For your last point, you might like this post be s.e.smith – http://meloukhia.net/2010/07/but_you_have_to_report_it.html
And awesome post, thank you
Thanks, that’s a great post, as is usual with s.e. smith.
It’s worth noting too that s.e. smith thinks that “do you need help?” is what you do in initially offering help without coercive “be a good victim, accept my help” overtones: What To Do When Someone Approaches To Tell You About Sexual Assault or Abuse.
Great resource list, very valuable. Thanks for taking the time to do this!
Thanks for posting this, found a lot of the links very useful.
Note from Mary: any further replies to Andrew from this time on, that is, any replies that aren’t from me or tigtog, will be deleted, as this thread is derailing.
This certainly is a useful post. But, there is one, very minor issue I would like to raise.
You are right that we probably will probably not get a useful answer from those who are attempting to justify or rationalize their own bad behavior. But, I still think that ‘why’ is a useful question. Why do people act in this manner, even if they consciously accept that their actions are wrong? Why do people who accept what you say in the abstract, but proceed to defend the these very same wrongdoings in a specific case? Answering these questions would improve humanity’s understanding of our culture and our physiology, which may very well make thing better.
Well, perhaps, but a few things:
(a) many of us (certainly me) have done fairly extensive reading of Noirin’s critics and critical commentary related to any number of previous incidents; there might be something new under the sun there but we’d have to go through a lot of same old to get it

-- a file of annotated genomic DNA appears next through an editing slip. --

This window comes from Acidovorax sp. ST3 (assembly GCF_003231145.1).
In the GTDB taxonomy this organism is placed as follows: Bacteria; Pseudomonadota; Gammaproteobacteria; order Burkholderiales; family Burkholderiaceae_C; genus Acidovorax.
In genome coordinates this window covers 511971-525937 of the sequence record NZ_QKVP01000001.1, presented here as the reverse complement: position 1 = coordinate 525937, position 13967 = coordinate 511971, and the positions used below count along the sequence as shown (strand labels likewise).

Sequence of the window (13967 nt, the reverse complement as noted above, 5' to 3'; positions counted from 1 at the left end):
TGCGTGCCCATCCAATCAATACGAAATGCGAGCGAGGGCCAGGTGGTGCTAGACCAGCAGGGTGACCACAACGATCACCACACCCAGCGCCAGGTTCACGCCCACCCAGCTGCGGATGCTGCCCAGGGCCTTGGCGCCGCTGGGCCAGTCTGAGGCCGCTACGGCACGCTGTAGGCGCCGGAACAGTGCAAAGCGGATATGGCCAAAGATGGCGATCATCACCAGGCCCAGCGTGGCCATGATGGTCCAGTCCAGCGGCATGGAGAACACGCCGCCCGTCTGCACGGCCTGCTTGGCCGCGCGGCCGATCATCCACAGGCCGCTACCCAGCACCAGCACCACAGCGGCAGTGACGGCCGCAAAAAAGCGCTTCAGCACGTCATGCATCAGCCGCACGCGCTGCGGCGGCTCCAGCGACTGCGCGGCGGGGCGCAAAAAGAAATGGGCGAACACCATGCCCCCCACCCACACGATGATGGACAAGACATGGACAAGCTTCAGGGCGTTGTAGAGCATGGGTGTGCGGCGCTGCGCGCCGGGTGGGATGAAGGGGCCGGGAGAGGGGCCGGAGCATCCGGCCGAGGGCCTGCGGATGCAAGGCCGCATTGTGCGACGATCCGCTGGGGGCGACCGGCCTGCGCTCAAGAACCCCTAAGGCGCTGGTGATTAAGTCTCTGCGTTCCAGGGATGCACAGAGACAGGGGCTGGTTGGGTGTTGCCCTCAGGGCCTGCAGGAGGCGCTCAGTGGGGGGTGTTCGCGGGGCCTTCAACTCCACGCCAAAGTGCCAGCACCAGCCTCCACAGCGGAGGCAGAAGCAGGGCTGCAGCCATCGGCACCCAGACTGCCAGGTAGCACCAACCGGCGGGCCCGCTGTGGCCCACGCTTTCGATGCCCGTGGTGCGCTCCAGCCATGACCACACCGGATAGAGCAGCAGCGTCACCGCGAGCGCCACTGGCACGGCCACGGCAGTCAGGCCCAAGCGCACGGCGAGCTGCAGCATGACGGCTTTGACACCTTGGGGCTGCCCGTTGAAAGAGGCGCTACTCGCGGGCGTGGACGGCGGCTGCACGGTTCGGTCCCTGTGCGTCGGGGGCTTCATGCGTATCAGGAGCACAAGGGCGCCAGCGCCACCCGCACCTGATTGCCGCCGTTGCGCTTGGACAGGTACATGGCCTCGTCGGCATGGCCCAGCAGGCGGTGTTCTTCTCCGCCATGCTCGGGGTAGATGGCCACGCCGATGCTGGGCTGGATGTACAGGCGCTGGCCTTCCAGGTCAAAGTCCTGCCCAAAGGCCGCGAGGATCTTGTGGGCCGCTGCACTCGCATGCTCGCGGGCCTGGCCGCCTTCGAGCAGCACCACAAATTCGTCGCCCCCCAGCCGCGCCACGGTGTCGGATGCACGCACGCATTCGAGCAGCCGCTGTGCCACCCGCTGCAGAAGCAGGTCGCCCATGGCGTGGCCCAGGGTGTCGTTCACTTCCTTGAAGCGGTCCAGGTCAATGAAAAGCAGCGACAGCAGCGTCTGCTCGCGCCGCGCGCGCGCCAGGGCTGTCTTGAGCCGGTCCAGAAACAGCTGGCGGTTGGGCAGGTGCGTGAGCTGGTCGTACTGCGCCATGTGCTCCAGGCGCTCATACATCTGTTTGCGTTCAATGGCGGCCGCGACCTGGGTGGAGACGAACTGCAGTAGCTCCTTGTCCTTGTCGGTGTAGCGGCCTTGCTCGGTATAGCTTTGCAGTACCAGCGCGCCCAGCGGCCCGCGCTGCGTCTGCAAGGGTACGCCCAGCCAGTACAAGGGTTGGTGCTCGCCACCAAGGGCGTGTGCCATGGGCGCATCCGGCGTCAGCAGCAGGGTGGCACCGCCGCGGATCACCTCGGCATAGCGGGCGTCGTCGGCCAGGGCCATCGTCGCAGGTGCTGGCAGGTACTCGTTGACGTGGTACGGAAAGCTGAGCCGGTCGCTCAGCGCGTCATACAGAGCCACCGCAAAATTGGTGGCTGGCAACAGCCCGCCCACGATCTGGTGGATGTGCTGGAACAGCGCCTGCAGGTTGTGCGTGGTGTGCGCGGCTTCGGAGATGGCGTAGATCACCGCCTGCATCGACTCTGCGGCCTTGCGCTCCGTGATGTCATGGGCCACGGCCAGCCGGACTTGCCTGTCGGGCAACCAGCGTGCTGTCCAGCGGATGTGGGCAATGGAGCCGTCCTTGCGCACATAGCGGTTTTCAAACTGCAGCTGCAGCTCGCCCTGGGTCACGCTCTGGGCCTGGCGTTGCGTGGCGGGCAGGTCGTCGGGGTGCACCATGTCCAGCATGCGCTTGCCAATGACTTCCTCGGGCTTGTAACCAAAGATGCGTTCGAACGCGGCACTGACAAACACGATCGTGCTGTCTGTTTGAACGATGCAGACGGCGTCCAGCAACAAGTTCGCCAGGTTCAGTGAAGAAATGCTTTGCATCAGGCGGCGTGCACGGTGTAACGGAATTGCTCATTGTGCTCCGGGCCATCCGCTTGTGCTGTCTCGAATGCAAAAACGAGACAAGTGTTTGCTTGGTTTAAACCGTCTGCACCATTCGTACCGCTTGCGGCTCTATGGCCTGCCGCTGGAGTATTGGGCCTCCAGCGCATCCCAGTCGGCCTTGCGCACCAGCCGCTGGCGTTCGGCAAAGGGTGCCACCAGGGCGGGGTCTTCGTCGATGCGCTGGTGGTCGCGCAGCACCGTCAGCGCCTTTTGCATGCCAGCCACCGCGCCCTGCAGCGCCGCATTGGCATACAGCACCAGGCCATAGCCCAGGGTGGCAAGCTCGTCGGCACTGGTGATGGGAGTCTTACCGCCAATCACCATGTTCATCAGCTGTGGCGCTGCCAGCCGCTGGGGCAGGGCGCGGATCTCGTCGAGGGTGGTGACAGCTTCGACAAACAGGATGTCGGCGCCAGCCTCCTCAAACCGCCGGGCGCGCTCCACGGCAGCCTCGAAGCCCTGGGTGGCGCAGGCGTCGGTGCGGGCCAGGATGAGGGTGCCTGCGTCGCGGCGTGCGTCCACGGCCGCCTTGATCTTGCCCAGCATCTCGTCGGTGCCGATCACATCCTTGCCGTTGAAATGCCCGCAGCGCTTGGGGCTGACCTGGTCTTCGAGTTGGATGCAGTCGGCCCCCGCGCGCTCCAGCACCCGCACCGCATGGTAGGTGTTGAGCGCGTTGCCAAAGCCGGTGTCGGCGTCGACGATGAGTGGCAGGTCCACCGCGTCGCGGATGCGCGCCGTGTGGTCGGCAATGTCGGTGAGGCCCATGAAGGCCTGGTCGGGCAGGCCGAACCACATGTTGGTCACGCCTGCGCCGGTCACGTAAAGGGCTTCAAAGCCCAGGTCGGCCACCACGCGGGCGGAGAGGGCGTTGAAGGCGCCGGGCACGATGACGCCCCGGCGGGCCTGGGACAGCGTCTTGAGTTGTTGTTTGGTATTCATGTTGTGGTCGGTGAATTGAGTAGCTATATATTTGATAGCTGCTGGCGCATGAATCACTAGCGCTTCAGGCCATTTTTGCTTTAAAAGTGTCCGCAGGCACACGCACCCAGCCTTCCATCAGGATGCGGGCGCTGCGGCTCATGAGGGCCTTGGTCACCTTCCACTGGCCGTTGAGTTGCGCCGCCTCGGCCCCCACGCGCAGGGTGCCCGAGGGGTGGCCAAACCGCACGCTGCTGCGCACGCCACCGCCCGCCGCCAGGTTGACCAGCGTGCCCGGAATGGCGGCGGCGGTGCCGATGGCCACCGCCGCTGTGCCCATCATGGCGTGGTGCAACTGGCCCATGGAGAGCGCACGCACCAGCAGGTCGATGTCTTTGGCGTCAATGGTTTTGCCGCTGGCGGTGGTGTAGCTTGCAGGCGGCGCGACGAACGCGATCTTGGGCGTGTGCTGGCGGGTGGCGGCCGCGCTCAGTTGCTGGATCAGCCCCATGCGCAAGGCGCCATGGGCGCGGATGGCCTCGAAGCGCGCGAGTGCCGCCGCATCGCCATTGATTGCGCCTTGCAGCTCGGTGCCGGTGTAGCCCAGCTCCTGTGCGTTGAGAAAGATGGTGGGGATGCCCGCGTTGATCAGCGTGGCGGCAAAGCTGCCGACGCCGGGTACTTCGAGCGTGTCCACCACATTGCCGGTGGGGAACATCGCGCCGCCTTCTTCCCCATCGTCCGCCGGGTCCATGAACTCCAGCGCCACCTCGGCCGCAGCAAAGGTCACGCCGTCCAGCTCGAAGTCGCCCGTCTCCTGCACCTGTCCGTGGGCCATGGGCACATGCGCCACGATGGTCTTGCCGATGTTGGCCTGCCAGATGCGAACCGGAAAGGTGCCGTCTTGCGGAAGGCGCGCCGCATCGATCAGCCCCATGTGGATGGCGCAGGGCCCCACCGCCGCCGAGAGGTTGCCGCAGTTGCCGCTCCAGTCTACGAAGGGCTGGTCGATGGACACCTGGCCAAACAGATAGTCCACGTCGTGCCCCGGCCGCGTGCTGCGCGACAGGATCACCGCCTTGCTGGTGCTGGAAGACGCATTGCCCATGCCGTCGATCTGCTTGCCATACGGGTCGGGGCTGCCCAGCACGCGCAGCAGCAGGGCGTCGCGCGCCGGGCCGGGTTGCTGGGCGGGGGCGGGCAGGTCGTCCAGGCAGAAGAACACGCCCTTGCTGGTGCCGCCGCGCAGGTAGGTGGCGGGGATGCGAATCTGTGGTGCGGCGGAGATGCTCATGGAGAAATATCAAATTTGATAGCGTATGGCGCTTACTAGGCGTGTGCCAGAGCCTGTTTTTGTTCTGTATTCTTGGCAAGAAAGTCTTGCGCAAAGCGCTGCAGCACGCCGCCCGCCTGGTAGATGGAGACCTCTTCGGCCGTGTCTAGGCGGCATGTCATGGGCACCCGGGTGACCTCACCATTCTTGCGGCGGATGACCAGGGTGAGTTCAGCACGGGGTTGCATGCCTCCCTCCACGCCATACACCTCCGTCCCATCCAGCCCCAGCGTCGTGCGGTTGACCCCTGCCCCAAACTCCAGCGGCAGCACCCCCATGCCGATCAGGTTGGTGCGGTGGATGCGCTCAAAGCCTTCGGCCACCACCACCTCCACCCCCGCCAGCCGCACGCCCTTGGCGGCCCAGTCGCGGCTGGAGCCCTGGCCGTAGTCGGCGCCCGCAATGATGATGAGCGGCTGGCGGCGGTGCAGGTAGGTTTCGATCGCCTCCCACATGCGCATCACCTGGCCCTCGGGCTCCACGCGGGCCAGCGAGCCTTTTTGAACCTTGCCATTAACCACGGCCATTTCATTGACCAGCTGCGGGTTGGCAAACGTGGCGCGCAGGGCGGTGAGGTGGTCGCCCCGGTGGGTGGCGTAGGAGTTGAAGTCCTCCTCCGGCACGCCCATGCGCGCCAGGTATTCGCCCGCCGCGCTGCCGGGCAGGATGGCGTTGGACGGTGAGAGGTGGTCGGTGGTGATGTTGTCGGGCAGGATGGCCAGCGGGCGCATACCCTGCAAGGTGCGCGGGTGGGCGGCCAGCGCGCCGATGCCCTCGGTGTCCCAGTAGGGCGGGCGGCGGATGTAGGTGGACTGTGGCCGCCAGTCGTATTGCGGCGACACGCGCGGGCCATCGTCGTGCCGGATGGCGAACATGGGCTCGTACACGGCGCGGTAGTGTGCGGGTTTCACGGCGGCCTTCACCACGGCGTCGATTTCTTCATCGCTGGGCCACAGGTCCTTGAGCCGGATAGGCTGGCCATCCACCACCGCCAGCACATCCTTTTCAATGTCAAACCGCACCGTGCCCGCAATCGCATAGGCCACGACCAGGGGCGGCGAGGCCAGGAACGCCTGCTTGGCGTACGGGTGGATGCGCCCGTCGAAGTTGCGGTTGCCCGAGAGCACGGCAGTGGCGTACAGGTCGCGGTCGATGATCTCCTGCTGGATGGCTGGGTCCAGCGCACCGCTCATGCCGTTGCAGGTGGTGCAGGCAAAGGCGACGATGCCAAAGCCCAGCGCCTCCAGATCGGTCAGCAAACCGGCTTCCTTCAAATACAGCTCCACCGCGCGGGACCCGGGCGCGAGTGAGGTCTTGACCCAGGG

(b) this isn’t The One Post To Rule Them All and I’m not interested in hosting and moderating the significant derail that that discussion would entail
(c) our site-wide comments policy states that we are a feminist space and specifically forbids comments that are “anti-feminist, abusive, creepy, derogatory.”
If you or someone else wants to embark on the project you outline (it would of course be worth looking over the existing work on sexual assault first, I can assure you it is substantial), do it in discussion space you own or have free access to.
I think you misunderstand my intent. I never suggested that this thread was the right place to answer those questions, only that state those questions are worth asking. I have no education in physiology, so I’ll leave answering these questions to someone more qualified in a better time and place.
Well my footnote was intended to refer to this thread (and really, this site as a whole).
No further discussion on whether those questions are of interest generally, or where one might have such a discussion, will be entered into in this thread. If anyone does genuinely want links to rape culture analysis, or to studies of attackers/abusers, please ask in an open thread.
Since the whole history of the world tells us that there is always a persistent and substantial bloc of those who view social rules and laws as simply game boundaries, where they can both despise those who get caught breaking the rules and cast themselves as special snowflakes to whom the rules do not apply, I fail to see the utility of what you propose.
The cultural aspects of these cognitively-dissonant hypocrisies has been well studied for a long time, and seem tied to status/elitism/dominance patterns – people who believe that they can get away with breaking the rules are likely to be dissonant/hypocritical about the rules – what a surprise.